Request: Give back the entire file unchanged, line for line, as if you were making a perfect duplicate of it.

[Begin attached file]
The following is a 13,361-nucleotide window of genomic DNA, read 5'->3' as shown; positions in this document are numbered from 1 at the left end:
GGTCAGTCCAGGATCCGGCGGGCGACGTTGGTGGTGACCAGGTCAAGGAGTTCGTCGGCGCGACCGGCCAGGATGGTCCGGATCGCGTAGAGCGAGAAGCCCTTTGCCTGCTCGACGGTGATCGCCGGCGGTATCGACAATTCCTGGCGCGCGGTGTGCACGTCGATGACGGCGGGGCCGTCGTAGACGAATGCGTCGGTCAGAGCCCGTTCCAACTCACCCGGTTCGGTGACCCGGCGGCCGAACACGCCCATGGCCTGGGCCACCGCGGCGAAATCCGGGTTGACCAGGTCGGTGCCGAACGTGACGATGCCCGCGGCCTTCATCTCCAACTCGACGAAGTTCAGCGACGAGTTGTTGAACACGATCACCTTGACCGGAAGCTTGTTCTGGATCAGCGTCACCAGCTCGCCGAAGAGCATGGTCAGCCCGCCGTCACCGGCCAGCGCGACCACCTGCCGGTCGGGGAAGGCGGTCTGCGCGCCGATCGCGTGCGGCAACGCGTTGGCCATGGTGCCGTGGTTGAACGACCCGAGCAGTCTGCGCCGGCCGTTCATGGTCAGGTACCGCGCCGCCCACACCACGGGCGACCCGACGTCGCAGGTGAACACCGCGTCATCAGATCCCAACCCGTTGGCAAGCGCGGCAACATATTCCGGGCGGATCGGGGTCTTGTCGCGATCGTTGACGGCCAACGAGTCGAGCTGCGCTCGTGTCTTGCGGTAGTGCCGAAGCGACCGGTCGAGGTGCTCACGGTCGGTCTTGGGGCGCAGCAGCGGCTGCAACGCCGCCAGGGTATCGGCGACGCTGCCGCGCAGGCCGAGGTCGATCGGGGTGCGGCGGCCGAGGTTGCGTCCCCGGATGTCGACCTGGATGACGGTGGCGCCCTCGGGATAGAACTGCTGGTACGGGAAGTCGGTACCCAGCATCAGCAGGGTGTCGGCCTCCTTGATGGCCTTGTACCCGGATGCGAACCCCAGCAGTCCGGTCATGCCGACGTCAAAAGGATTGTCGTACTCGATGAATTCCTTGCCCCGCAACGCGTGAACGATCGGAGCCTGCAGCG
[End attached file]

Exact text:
The following is a 13,361-nucleotide window of genomic DNA, read 5'->3' as shown; positions in this document are numbered from 1 at the left end:
GGTCAGTCCAGGATCCGGCGGGCGACGTTGGTGGTGACCAGGTCAAGGAGTTCGTCGGCGCGACCGGCCAGGATGGTCCGGATCGCGTAGAGCGAGAAGCCCTTTGCCTGCTCGACGGTGATCGCCGGCGGTATCGACAATTCCTGGCGCGCGGTGTGCACGTCGATGACGGCGGGGCCGTCGTAGACGAATGCGTCGGTCAGAGCCCGTTCCAACTCACCCGGTTCGGTGACCCGGCGGCCGAACACGCCCATGGCCTGGGCCACCGCGGCGAAATCCGGGTTGACCAGGTCGGTGCCGAACGTGACGATGCCCGCGGCCTTCATCTCCAACTCGACGAAGTTCAGCGACGAGTTGTTGAACACGATCACCTTGACCGGAAGCTTGTTCTGGATCAGCGTCACCAGCTCGCCGAAGAGCATGGTCAGCCCGCCGTCACCGGCCAGCGCGACCACCTGCCGGTCGGGGAAGGCGGTCTGCGCGCCGATCGCGTGCGGCAACGCGTTGGCCATGGTGCCGTGGTTGAACGACCCGAGCAGTCTGCGCCGGCCGTTCATGGTCAGGTACCGCGCCGCCCACACCACGGGCGACCCGACGTCGCAGGTGAACACCGCGTCATCAGATCCCAACCCGTTGGCAAGCGCGGCAACATATTCCGGGCGGATCGGGGTCTTGTCGCGATCGTTGACGGCCAACGAGTCGAGCTGCGCTCGTGTCTTGCGGTAGTGCCGAAGCGACCGGTCGAGGTGCTCACGGTCGGTCTTGGGGCGCAGCAGCGGCTGCAACGCCGCCAGGGTATCGGCGACGCTGCCGCGCAGGCCGAGGTCGATCGGGGTGCGGCGGCCGAGGTTGCGTCCCCGGATGTCGACCTGGATGACGGTGGCGCCCTCGGGATAGAACTGCTGGTACGGGAAGTCGGTACCCAGCATCAGCAGGGTGTCGGCCTCCTTGATGGCCTTGTACCCGGATGCGAACCCCAGCAGTCCGGTCATGCCGACGTCAAAAGGATTGTCGTACTCGATGAATTCCTTGCCCCGCAACGCGTGAACGATCGGAGCCTGCAGCG